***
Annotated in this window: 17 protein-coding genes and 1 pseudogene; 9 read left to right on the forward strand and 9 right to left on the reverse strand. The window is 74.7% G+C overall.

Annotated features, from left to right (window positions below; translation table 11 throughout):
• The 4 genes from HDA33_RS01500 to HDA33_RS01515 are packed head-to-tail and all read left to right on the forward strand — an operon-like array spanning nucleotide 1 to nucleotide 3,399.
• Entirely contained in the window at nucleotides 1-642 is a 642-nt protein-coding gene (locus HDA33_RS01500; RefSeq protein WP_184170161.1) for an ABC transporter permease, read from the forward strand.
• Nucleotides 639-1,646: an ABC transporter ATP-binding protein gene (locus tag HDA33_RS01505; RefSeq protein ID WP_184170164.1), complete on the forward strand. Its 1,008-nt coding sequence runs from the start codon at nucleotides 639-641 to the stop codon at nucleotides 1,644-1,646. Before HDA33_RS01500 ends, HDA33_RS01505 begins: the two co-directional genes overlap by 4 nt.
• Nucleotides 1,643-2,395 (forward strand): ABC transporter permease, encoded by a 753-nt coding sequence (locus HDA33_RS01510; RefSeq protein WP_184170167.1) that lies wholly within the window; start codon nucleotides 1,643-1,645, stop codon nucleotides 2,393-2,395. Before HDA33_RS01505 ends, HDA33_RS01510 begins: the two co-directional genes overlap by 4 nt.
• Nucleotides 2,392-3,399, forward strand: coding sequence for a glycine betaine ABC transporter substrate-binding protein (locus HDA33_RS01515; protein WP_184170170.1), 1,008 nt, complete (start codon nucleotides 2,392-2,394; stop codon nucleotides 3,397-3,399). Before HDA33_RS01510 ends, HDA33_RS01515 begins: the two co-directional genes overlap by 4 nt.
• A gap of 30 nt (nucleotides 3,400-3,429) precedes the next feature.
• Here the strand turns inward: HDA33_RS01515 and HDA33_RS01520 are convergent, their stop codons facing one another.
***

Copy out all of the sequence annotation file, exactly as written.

Annotated in this window: 17 protein-coding genes and 1 pseudogene; 9 read left to right on the forward strand and 9 right to left on the reverse strand. The window is 74.7% G+C overall.

Annotated features, from left to right (window positions below; translation table 11 throughout):
• The 4 genes from HDA33_RS01500 to HDA33_RS01515 are packed head-to-tail and all read left to right on the forward strand — an operon-like array spanning nucleotide 1 to nucleotide 3,399.
• Entirely contained in the window at nucleotides 1-642 is a 642-nt protein-coding gene (locus HDA33_RS01500; RefSeq protein WP_184170161.1) for an ABC transporter permease, read from the forward strand.
• Nucleotides 639-1,646: an ABC transporter ATP-binding protein gene (locus tag HDA33_RS01505; RefSeq protein ID WP_184170164.1), complete on the forward strand. Its 1,008-nt coding sequence runs from the start codon at nucleotides 639-641 to the stop codon at nucleotides 1,644-1,646. Before HDA33_RS01500 ends, HDA33_RS01505 begins: the two co-directional genes overlap by 4 nt.
• Nucleotides 1,643-2,395 (forward strand): ABC transporter permease, encoded by a 753-nt coding sequence (locus HDA33_RS01510; RefSeq protein WP_184170167.1) that lies wholly within the window; start codon nucleotides 1,643-1,645, stop codon nucleotides 2,393-2,395. Before HDA33_RS01505 ends, HDA33_RS01510 begins: the two co-directional genes overlap by 4 nt.
• Nucleotides 2,392-3,399, forward strand: coding sequence for a glycine betaine ABC transporter substrate-binding protein (locus HDA33_RS01515; protein WP_184170170.1), 1,008 nt, complete (start codon nucleotides 2,392-2,394; stop codon nucleotides 3,397-3,399). Before HDA33_RS01510 ends, HDA33_RS01515 begins: the two co-directional genes overlap by 4 nt.
• A gap of 30 nt (nucleotides 3,400-3,429) precedes the next feature.
• Here the strand turns inward: HDA33_RS01515 and HDA33_RS01520 are convergent, their stop codons facing one another.